Marks and Spencers – Best of British Dress Review


Marks and Spencers Best of British

I decided to treat myself to a new dress from the Marks and Spencers Best of British Collection. I was particularly in love with the swirly print on the dress and its super comfy fit which is so perfect for work. It is also quite cosy for work. I wouldn’t usually wear anything this body con by the 2 layers of fabric and ruching around the stomach make it much more flattering than other body con styles that I have tried in the past. At £59 for a high quality and well made dress, I consider it to be quite good value.

Whilst Marks and Spencers does not spring immediatley to mind when you think about sustainable and ethical clothing, there are a number of factors which mean that their clothes work for me.

Firstly Marks and Spencers clothes alway fit well and last for ages. This dress is incredibly comfy and warm and washes really well. The Best of British Collection is helping to preserve the British manufacturing industry. This dress was made Lee Ann, an ethically and environmentally responsible manufacturer based in Lecietershire. The dress was not only made at their UK factory but the fabric was also knitted, dyed and printed there.

Marks and Spencers are also committed to sustainabilityand improving the environmental performance of their operations through plan A.

Marks and Spencers have also recieved the Carbon Trust Triple Award 2014 with its accolades including zero waste to landfill and becoming a zero carbon company. By 2020 Marks and Spencers aim is to be the worlds most sustainable major retailer. The plan includes procuring 50% of cotton from sustainable sources and publishing an annual list of clothing suppliers across the world. They also support local charities through their UK stores and national initiatives like Macmillan coffee mornings, beach cleans for the Marine Conservation Society and Shwopping where they work with Oxfam to reuse and recycle clothes.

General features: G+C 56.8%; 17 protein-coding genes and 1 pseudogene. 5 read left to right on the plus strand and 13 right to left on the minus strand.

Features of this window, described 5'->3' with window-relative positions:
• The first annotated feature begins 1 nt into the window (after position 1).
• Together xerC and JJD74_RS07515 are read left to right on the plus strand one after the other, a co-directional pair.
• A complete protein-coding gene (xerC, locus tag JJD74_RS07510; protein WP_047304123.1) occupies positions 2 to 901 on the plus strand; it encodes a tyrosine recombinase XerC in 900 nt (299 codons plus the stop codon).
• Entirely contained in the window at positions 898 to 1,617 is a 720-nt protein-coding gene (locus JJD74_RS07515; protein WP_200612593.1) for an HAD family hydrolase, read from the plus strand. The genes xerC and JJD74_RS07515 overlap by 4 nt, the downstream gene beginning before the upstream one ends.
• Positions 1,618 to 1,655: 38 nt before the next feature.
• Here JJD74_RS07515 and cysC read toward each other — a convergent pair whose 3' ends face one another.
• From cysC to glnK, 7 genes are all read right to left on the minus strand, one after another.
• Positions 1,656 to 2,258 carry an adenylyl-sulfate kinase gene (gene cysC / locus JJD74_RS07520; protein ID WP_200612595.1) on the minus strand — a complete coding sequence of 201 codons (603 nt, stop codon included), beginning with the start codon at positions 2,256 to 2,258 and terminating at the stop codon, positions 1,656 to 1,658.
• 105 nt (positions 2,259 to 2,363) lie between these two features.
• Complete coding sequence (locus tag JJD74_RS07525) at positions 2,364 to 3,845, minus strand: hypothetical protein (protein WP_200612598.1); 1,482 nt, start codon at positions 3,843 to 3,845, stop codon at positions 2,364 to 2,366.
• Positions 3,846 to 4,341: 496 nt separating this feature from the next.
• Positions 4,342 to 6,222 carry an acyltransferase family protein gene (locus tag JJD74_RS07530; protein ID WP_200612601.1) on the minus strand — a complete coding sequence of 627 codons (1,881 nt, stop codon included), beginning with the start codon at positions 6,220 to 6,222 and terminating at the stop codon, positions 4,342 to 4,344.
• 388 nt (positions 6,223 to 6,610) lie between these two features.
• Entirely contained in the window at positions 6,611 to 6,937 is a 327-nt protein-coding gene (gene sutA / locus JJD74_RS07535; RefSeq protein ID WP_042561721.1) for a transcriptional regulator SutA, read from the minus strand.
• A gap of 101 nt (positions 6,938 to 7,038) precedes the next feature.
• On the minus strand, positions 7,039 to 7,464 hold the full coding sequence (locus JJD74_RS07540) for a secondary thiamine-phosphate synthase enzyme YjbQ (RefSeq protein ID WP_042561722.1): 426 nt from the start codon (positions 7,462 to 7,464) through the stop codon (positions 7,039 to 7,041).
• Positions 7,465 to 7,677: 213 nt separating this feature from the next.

The dress is made from Modal, elastane and polyester. Modal is a a cellulose fibre from beech trees. It is a renewable and biodegradable fibre and much better than cotton in terms of the crop yield needed. Beech trees do not require irrigation or pesticides and are grown on marginal, non-agricultural land unlike cotton. The polyester lining of the dress is not ideal environmentally although it does mean that it requires less energy to launder as it dries quickly and doesn’t require ironing.

What do you think of Marks and Spencers? would you consider their clothing to be sustainable?

With warmest wishes

Ps Just to let you know that I bought the dress myself and have not recieved any payment for this review. Although I do sometimes work with M&S and many other retailer through their affiliate programs and this post does contain affiliate links.

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17 thoughts on “Marks and Spencers – Best of British Dress Review

  1. Ethical, yes. But sustainable? A good effort, but not quite there yet. Sustainable elements is a better descriptor and M&S states that 41% of their clothing have sustainable elements, which is a good start, but doesn’t make the garment sustainable in it’s entirety.

    Unless the polyester is recycled then the use of polyester is not a sustainable choice, regardless of the care consideration attached to the fabric. I also wonder where their modal is sourced from? Modal that is produced in Europe and North America is a sustainable choice, but modal produced in China and Indonesia is usually made from wood that has been harvested from rainforest, and thus contributes to deforestation of critical eco-systems that capture carbon for our global climate. I think the company has taken some great leadership on the issues, especially when compared to other big name retailers, but I personally prefer to invest my fashion dollars in small independent sustainable fashion labels.